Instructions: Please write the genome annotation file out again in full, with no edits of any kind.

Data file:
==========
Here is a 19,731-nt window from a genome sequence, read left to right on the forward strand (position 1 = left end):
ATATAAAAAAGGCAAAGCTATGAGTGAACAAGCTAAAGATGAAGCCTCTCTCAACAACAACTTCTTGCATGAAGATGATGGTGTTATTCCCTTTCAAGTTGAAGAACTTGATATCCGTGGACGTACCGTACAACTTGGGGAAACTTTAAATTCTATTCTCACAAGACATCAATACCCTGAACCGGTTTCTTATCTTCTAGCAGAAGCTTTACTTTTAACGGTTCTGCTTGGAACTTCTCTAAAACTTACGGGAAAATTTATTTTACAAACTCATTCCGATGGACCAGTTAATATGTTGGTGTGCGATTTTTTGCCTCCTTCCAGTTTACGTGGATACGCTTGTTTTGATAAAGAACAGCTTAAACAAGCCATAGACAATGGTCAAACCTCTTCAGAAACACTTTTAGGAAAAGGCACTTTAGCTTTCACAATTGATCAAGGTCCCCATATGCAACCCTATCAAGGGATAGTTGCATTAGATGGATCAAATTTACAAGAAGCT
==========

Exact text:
Here is a 19,731-nt window from a genome sequence, read left to right on the forward strand (position 1 = left end):
ATATAAAAAAGGCAAAGCTATGAGTGAACAAGCTAAAGATGAAGCCTCTCTCAACAACAACTTCTTGCATGAAGATGATGGTGTTATTCCCTTTCAAGTTGAAGAACTTGATATCCGTGGACGTACCGTACAACTTGGGGAAACTTTAAATTCTATTCTCACAAGACATCAATACCCTGAACCGGTTTCTTATCTTCTAGCAGAAGCTTTACTTTTAACGGTTCTGCTTGGAACTTCTCTAAAACTTACGGGAAAATTTATTTTACAAACTCATTCCGATGGACCAGTTAATATGTTGGTGTGCGATTTTTTGCCTCCTTCCAGTTTACGTGGATACGCTTGTTTTGATAAAGAACAGCTTAAACAAGCCATAGACAATGGTCAAACCTCTTCAGAAACACTTTTAGGAAAAGGCACTTTAGCTTTCACAATTGATCAAGGTCCCCATATGCAACCCTATCAAGGGATAGTTGCATTAGATGGATCAAATTTACAAGAAGCT